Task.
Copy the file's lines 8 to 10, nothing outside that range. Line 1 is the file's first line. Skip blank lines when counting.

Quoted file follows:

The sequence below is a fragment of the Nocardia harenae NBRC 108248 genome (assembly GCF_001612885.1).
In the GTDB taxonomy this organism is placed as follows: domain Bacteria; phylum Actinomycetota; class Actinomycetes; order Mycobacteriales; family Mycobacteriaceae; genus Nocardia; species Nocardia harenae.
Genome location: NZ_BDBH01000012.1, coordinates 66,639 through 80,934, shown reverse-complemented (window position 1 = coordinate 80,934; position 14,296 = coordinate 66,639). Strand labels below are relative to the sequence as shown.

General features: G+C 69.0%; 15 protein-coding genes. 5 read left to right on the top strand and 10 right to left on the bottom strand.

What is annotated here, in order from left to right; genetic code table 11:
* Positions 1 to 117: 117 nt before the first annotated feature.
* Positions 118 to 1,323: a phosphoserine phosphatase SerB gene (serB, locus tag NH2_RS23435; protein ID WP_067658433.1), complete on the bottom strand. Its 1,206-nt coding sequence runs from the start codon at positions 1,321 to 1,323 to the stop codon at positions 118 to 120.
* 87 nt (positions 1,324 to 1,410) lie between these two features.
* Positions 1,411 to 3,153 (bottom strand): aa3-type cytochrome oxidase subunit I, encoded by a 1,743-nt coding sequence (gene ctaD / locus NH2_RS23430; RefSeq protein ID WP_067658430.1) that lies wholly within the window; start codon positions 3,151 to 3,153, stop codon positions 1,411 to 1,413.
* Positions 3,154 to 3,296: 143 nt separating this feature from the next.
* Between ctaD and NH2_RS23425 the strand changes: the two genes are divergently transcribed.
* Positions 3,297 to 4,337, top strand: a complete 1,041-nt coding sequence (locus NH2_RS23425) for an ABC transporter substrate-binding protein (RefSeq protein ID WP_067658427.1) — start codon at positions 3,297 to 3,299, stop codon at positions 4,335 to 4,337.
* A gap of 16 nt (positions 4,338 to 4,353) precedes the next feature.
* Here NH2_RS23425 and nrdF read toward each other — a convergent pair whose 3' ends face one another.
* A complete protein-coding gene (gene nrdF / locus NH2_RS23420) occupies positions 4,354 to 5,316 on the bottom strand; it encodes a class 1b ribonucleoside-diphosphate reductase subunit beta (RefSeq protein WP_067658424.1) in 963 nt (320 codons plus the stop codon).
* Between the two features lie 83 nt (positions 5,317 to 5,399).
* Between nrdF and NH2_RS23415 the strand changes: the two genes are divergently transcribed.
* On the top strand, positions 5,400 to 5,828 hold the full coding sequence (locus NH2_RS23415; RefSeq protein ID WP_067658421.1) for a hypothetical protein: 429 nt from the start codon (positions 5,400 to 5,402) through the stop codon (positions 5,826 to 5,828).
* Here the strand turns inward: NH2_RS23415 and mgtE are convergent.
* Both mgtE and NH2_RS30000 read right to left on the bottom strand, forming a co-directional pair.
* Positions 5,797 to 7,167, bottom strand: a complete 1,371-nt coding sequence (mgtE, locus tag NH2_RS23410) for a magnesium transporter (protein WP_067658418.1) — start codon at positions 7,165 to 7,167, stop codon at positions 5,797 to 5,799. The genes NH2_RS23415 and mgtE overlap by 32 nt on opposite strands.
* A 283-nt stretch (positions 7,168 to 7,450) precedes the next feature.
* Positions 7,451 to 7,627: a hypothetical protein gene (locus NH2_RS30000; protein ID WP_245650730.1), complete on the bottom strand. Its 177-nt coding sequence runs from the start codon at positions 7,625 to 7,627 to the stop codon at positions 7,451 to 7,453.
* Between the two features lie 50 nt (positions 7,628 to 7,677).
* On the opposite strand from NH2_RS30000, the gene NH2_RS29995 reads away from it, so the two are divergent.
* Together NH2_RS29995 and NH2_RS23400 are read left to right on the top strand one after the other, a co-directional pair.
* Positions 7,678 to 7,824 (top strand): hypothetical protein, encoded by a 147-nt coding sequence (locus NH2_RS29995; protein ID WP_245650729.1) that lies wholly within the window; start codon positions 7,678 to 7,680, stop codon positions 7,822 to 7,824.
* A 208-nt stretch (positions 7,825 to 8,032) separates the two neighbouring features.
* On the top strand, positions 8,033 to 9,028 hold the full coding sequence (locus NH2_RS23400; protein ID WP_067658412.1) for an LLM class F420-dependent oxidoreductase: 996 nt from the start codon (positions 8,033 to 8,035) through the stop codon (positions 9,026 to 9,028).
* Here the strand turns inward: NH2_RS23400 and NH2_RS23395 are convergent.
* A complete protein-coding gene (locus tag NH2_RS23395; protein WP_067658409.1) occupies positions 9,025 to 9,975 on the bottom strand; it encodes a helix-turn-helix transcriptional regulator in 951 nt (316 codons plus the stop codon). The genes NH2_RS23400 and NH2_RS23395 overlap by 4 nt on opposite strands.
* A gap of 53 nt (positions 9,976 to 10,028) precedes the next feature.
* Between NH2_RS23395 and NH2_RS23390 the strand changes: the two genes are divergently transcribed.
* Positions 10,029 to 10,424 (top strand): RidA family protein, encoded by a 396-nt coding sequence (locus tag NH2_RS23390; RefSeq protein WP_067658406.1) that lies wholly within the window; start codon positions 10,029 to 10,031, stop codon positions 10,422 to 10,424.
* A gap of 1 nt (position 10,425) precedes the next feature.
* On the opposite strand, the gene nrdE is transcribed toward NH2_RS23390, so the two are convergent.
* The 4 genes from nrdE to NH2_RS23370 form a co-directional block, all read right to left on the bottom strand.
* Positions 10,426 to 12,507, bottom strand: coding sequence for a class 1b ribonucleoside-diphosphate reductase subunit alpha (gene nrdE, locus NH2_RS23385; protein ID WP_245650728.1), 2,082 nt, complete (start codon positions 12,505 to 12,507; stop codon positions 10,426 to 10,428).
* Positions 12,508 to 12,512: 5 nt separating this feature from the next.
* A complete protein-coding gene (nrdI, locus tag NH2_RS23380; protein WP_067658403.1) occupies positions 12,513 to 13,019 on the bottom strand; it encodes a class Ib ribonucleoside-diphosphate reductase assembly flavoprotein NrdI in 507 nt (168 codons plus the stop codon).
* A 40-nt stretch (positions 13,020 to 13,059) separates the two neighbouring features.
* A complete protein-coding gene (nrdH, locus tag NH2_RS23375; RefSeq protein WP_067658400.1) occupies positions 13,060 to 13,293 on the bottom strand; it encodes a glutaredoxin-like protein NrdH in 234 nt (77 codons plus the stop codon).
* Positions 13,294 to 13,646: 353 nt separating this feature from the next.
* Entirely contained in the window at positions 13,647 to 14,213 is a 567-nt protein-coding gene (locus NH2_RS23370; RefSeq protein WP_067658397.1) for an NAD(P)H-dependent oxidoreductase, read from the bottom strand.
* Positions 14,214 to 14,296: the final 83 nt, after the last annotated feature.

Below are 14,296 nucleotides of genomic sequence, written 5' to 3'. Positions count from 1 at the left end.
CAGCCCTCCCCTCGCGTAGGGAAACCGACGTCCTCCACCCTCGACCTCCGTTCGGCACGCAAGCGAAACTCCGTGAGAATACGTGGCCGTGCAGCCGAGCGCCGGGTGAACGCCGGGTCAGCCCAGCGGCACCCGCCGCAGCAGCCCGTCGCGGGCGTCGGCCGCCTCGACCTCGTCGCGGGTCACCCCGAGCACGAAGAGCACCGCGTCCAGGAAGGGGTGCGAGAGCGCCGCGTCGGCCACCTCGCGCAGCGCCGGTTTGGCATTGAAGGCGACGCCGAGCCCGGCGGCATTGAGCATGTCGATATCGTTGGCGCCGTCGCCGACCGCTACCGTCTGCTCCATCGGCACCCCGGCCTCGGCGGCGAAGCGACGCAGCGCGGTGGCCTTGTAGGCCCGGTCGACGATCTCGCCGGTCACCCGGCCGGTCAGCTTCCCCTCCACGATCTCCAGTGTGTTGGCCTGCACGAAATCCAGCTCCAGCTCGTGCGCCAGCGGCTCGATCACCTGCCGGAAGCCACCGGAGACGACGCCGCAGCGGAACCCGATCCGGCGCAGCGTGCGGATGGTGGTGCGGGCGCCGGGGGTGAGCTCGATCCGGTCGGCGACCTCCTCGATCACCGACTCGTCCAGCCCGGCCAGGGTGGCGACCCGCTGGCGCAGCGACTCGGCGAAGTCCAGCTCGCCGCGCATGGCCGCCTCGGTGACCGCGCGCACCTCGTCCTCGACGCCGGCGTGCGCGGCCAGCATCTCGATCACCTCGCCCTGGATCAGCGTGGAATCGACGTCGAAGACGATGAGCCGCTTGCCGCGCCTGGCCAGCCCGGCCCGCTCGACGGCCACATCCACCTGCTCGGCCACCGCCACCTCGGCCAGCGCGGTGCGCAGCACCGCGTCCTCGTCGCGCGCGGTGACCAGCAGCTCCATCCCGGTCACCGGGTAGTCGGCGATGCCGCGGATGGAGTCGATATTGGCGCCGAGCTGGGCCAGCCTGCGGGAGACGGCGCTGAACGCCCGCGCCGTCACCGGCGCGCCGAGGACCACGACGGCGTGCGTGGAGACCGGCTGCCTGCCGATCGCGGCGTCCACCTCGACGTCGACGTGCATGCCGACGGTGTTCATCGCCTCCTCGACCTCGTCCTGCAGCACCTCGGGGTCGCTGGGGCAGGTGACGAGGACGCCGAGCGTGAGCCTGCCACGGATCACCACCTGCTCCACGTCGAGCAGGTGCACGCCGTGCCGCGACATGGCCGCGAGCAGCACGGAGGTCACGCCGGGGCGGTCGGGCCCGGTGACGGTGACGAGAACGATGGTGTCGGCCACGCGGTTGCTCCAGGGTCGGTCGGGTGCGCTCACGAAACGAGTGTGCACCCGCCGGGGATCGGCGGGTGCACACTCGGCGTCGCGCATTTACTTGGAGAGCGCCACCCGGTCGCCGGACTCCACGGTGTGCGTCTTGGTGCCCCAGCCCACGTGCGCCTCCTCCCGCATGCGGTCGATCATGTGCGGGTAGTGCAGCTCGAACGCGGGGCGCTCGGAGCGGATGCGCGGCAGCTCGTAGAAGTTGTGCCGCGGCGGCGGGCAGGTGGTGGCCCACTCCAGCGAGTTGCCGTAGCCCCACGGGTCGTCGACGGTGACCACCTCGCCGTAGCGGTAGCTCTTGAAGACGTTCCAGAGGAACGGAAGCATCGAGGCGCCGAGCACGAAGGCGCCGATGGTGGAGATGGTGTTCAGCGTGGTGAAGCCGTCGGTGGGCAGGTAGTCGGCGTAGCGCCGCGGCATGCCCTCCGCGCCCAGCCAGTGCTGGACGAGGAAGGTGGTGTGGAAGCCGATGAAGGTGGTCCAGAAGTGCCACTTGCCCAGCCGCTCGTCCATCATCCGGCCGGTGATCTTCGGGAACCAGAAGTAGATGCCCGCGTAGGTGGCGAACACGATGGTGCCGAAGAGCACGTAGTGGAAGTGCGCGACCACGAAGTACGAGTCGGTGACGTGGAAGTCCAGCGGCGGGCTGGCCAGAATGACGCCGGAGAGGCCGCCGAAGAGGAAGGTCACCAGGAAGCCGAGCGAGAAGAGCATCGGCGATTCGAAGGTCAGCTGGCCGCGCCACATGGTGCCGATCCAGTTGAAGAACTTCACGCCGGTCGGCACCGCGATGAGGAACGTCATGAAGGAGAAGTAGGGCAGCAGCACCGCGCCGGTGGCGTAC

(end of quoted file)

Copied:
* 87 nt (positions 1,324 to 1,410) lie between these two features.
* Positions 1,411 to 3,153 (bottom strand): aa3-type cytochrome oxidase subunit I, encoded by a 1,743-nt coding sequence (gene ctaD / locus NH2_RS23430; RefSeq protein ID WP_067658430.1) that lies wholly within the window; start codon positions 3,151 to 3,153, stop codon positions 1,411 to 1,413.
* Positions 3,154 to 3,296: 143 nt separating this feature from the next.